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Humanist Archives: April 13, 2020, 8:10 a.m. Humanist 33.757 - on using academia.edu

                  Humanist Discussion Group, Vol. 33, No. 757.
            Department of Digital Humanities, King's College London
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        Date: 2020-04-10 08:43:13+00:00
        From: Gabriel Egan 
        Subject: Re: [Humanist] 33.751: on using academia.edu, continued


My views on the moral imperatives of academic publishing
are so out of line with those of a number of (thankfully not
all) the contributors to this thread that I'll confine
my response to something I think factually incorrect about
the opposing view.

Norman Gray thinks that personal websites are less effective at
the "long-term curation" of our writings than services
like Academia.edu are. Personal websites that are entirely
free and open are archived by the Internet Archive. I just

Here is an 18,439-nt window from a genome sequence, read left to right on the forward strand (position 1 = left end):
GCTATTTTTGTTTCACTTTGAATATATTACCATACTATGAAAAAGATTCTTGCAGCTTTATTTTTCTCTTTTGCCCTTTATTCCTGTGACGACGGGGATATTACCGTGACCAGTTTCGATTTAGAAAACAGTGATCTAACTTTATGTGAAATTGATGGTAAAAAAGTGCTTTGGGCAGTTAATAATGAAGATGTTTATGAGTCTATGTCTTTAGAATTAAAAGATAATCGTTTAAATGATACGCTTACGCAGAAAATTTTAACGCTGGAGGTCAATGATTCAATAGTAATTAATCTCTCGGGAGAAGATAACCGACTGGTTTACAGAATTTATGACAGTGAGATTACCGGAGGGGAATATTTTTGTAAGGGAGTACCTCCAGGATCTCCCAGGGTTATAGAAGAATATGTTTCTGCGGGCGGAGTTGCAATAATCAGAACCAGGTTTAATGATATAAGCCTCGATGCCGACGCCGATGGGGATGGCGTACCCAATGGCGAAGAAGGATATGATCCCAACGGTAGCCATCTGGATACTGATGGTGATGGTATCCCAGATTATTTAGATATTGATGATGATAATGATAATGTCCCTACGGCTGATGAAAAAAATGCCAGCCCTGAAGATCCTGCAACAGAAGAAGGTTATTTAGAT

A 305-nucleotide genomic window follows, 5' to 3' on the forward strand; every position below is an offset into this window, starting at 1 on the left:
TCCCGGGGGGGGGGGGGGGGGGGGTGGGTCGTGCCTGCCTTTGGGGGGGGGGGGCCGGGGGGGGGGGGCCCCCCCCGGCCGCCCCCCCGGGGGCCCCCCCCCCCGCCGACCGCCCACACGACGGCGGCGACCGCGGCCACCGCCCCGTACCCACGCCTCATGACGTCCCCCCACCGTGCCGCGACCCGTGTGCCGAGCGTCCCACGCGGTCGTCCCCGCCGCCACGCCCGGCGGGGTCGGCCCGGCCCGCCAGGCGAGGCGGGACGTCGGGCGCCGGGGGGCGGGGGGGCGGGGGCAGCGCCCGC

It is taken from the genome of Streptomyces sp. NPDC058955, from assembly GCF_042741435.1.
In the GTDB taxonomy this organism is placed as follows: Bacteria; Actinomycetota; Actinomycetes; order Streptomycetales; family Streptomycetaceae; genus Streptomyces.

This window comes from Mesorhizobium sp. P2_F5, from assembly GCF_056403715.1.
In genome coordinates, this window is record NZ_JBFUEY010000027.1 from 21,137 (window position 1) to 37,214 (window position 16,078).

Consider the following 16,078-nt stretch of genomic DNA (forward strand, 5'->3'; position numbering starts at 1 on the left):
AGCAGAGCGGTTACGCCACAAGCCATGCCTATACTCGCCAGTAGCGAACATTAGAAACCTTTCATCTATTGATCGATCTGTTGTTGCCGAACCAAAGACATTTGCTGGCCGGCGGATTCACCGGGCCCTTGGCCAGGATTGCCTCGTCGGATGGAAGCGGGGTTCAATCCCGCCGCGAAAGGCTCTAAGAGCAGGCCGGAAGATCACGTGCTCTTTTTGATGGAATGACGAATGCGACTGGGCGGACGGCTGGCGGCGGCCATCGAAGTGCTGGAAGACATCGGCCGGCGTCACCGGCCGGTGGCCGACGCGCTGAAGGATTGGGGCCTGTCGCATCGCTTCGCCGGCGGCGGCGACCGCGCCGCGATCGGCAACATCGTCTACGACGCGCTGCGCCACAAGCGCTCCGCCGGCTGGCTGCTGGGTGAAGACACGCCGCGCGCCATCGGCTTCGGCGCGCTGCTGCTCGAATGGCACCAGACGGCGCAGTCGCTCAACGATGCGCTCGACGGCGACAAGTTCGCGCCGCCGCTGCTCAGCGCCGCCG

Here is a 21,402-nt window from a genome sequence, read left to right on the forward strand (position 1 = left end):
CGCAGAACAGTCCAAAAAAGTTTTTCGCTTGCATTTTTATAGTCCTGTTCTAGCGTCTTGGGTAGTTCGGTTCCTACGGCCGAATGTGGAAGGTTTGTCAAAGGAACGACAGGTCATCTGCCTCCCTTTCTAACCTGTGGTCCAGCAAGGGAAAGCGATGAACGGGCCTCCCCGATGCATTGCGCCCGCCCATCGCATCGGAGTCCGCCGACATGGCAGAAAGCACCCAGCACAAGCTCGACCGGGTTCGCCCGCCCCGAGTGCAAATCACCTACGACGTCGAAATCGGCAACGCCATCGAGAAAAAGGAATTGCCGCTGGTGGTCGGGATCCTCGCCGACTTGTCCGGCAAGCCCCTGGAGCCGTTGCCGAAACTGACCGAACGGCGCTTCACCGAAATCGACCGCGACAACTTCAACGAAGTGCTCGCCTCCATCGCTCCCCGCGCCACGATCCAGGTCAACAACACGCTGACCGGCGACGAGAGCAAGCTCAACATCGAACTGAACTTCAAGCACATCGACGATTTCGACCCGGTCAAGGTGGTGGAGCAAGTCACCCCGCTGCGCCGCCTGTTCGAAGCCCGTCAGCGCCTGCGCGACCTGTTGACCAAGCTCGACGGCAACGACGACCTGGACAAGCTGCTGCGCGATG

checked and their Wayback Machine has 115 snapshots of my
personal website  taken between now and
2003 when I first created the site. I browsed these snapshots
and, yep, all my writing is there.

By contrast, commercial websites that erect paywalls
between authors and readers, like Academia.edu, thereby
keep themselves out of the Wayback Machine. Academia.edu
could fold at any moment, joining the long-list of formerly
powerful walled-garden commercial sites including Friendster,
MySpace, Geocities, and others, that died taking their
users' content with them.

Obviously, the Internet Archive could also die and take its
contents with it. But its governance and its contingency
planning make that vanishingly less likely than it is
with commercial services, not least because of its
active role in the International Internet Preservation
Consortium. The Internet Archive cares about curation.
Academia.edu cares about maximizing profit. Who'd you
rather give your stuff to?


Gabriel Egan

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